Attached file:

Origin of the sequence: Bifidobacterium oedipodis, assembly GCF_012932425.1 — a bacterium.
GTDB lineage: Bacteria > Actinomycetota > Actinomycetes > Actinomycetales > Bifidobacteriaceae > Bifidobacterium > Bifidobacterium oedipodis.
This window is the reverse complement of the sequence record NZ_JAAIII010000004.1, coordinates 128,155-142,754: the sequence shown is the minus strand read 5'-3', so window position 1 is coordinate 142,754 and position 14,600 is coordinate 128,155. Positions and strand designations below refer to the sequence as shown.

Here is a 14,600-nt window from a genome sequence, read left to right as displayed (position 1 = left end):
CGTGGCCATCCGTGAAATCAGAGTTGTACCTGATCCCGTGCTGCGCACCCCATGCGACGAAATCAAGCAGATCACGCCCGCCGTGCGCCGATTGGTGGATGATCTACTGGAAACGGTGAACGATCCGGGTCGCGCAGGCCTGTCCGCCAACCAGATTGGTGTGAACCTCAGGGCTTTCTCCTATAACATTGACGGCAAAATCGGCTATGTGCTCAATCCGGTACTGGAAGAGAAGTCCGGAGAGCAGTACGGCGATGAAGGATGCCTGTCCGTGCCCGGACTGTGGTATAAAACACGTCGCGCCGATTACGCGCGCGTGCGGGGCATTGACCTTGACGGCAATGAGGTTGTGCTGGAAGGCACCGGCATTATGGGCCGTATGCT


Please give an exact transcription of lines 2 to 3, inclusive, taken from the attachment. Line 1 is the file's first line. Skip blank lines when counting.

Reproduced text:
GTDB lineage: Bacteria > Actinomycetota > Actinomycetes > Actinomycetales > Bifidobacteriaceae > Bifidobacterium > Bifidobacterium oedipodis.
This window is the reverse complement of the sequence record NZ_JAAIII010000004.1, coordinates 128,155-142,754: the sequence shown is the minus strand read 5'-3', so window position 1 is coordinate 142,754 and position 14,600 is coordinate 128,155. Positions and strand designations below refer to the sequence as shown.